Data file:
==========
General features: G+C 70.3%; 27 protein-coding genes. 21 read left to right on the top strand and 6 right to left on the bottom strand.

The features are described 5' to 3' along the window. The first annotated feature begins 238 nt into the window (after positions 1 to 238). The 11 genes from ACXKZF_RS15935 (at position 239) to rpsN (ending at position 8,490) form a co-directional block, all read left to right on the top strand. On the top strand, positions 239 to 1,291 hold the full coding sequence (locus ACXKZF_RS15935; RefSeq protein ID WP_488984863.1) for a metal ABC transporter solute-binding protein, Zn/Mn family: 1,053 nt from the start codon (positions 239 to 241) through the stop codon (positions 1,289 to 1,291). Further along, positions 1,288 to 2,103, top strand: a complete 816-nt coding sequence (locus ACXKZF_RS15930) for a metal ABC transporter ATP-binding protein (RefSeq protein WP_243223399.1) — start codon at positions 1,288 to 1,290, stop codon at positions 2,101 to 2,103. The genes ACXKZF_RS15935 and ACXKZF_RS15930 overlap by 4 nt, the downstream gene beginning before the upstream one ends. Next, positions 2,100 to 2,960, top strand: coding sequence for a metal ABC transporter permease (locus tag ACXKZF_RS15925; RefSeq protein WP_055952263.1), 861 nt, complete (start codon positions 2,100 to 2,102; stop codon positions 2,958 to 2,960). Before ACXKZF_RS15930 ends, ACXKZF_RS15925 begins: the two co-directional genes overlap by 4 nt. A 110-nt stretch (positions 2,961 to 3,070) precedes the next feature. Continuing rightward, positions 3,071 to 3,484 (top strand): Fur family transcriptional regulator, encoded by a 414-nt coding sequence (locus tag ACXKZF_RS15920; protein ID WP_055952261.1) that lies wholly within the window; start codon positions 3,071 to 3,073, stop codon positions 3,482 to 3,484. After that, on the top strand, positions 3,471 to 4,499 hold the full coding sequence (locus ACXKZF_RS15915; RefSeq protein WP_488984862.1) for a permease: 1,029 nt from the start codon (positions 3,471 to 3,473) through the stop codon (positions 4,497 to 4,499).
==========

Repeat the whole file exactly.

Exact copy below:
General features: G+C 70.3%; 27 protein-coding genes. 21 read left to right on the top strand and 6 right to left on the bottom strand.

The features are described 5' to 3' along the window. The first annotated feature begins 238 nt into the window (after positions 1 to 238). The 11 genes from ACXKZF_RS15935 (at position 239) to rpsN (ending at position 8,490) form a co-directional block, all read left to right on the top strand. On the top strand, positions 239 to 1,291 hold the full coding sequence (locus ACXKZF_RS15935; RefSeq protein ID WP_488984863.1) for a metal ABC transporter solute-binding protein, Zn/Mn family: 1,053 nt from the start codon (positions 239 to 241) through the stop codon (positions 1,289 to 1,291). Further along, positions 1,288 to 2,103, top strand: a complete 816-nt coding sequence (locus ACXKZF_RS15930) for a metal ABC transporter ATP-binding protein (RefSeq protein WP_243223399.1) — start codon at positions 1,288 to 1,290, stop codon at positions 2,101 to 2,103. The genes ACXKZF_RS15935 and ACXKZF_RS15930 overlap by 4 nt, the downstream gene beginning before the upstream one ends. Next, positions 2,100 to 2,960, top strand: coding sequence for a metal ABC transporter permease (locus tag ACXKZF_RS15925; RefSeq protein WP_055952263.1), 861 nt, complete (start codon positions 2,100 to 2,102; stop codon positions 2,958 to 2,960). Before ACXKZF_RS15930 ends, ACXKZF_RS15925 begins: the two co-directional genes overlap by 4 nt. A 110-nt stretch (positions 2,961 to 3,070) precedes the next feature. Continuing rightward, positions 3,071 to 3,484 (top strand): Fur family transcriptional regulator, encoded by a 414-nt coding sequence (locus tag ACXKZF_RS15920; protein ID WP_055952261.1) that lies wholly within the window; start codon positions 3,071 to 3,073, stop codon positions 3,482 to 3,484. After that, on the top strand, positions 3,471 to 4,499 hold the full coding sequence (locus ACXKZF_RS15915; RefSeq protein WP_488984862.1) for a permease: 1,029 nt from the start codon (positions 3,471 to 3,473) through the stop codon (positions 4,497 to 4,499).